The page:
In Haryana, large numbers live in the districts of Hissar, Ambala, Rohtak, Faridabad, and Yamunanagar, and have subgroups or sub castes like Bunjahi, Sarin, and Bahri Khokhrar, divided into clans. There are two main subgroups in Delhi – the Purbia, (eastern) and Pachhadha (western), who are divided into clans such as Mehra, Kapoor, Mehrotra, Khanna, Tandon and Seth. In the hill state of Himachal Pradesh their subgroups are Bari, Bunjahi and Sarin, of which the first and second have twelve sections each and the third has one hundred and fifty-two sections. Some clans here are Chaddha, Sethi, Ratwan, Chopra, Kaure, Mehta, Mehra, Verma, Jagota and Vaidya, which are also surnames.
The Khatri of Uttar Pradesh are divided into subgroups like Kakkar, Kapoor, Khanna, Lahauri, Seth and Tandon, as well as clans like Bhalla, Bhasin, Mehra, Mehrotra, Bedi and Sodhi. The Khatri of Bihar have six subgroups, namely the Charjati , Panchjati, Chhajati, Barajati, Bahannajati, while those of Rajasthan have two subgroups divided into eighty-four gotras such as Dodecha, Gaba, Saghia, Morgoja, Morbani, Kangra, Bagecha and Sada.
Marriages are arranged through negotiation between elders and parents. Adult marriages are preferred today. There are no symbols of marriage among the Sikh Khatri women, but among those who are Hindu, married women wear (sindur) the vermilion mark, glass bangles, a coloured dot on the forehead known as bindi, toe-rings and finger rings. Monogamy has been and remains the rule among them. Dowry is common among this community, given in both cash and kind.
Both Hindu and Sikh Khatri discourage divorce, but it is allowed in extreme cases of maladjustment or barrenness. Remarriage of widows, widowers, and divorcees is allowed. However, in states like Bihar widow remarriage is forbidden. Junior sororate prevails. Traditional extended families are found among the community, although they are becoming less common as young couples increasingly choose to set up new homes apart from the parents and in-laws. Only the sons inherit ancestral property. It is divided equally but the eldest son inherits the late father’s authority as head of the family. Daughters, traditionally, receive no share of the estate.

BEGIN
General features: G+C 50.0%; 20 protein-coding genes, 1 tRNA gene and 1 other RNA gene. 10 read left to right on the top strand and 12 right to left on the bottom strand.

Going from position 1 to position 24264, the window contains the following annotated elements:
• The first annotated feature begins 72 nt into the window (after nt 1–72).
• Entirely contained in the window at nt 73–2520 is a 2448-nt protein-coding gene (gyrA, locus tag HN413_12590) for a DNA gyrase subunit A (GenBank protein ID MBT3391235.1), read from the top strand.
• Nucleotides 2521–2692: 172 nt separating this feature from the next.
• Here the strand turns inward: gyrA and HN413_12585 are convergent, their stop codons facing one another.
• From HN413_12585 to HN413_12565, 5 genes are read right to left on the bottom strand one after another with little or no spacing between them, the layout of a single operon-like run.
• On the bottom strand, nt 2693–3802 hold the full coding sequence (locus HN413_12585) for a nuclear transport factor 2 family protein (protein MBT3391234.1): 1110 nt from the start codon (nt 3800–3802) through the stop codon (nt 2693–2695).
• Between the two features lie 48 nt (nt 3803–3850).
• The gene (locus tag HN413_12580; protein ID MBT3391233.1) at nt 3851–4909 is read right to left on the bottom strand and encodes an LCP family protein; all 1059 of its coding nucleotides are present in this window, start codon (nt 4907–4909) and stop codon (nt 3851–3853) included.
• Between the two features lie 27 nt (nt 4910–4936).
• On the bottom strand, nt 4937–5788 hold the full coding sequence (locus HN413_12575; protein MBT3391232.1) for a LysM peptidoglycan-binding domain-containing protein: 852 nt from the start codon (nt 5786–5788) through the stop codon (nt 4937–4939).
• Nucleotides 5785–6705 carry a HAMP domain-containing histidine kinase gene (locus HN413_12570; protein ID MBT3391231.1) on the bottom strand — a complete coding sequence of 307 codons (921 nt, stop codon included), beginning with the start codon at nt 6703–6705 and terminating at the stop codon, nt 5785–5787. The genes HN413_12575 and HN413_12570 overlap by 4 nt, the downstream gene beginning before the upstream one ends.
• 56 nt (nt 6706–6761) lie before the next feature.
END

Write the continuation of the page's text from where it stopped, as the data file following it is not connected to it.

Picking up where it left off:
Khatri women care for their homes and do housework. They are given a specific role in the ritual, religious and social spheres of family and community life. In many cases, especially in urban settings, they also participate in economic activities and contribute to the family finances. They are proficient in embroidery and knitting. The Khatri have oral traditions in the form of folksongs and folklore. In Punjab and Haryana folksongs such as Ghori and Mahia are sung at the time of marriage. Dances such as the bhangra are performed by men and gidda, by women) at celebrations. Traditional musical instruments include the harmonium, chimta (tongs), dhol (drum), daphli (tambourine) and bansuri (flute).
The Khatri have informal councils headed by the elders who deal with issues relating to marriage, divorce and property. There are other organized societies for the welfare of the community like the All India Khatri Mahasabha in Uttar Pradesh.
What are their beliefs?
The Khatri are 69 % Hindu, 22 % Muslim or 11 % Sikh by faith and strictly adhere to the tenets of their respective religions. Some belong to the egalitarian Arya Samaj and the Guru-centric Radhasoami and Nirankari sects. Sikh Khatri hold the ten Gurus of their religion in high esteem. Guru Nanak, the founder of Sikhism, as well as Guru Govind Singh, the tenth guru was a Khatri. The Muslims among the Khatri live mainly in Gujarat and adhere to the tenets of the Islamic faith, and belong to the dominant Sunni sect.
The Hindus of this community devotedly worship all the deities of the Hindu pantheon. In addition, the Khatri of Maharashtra also worships a communal deity and a regional goddess. Sitala Mata (goddess of small pox) and Shrinathji are regional deities of the Khatri of Rajasthan.
Brahmin priests perform all rituals relating to births, marriages and deaths for the Hindu Khatri, while the granthi (Sikh priest) do so for the Sikh Khatri. The dead are cremated and the ashes immersed in a river, preferably the sacred Ganges River at Haridwar and a thirteen-day period of death pollution is observed. However, infants and young children are buried. Ancestor worship prevails among the Hindu Khatri. All major festivals and fairs are the same as those observed by other Hindu and Sikh. Muslims observe Id, Bara Wafat (Prophet Mohammed’s birthday) and others.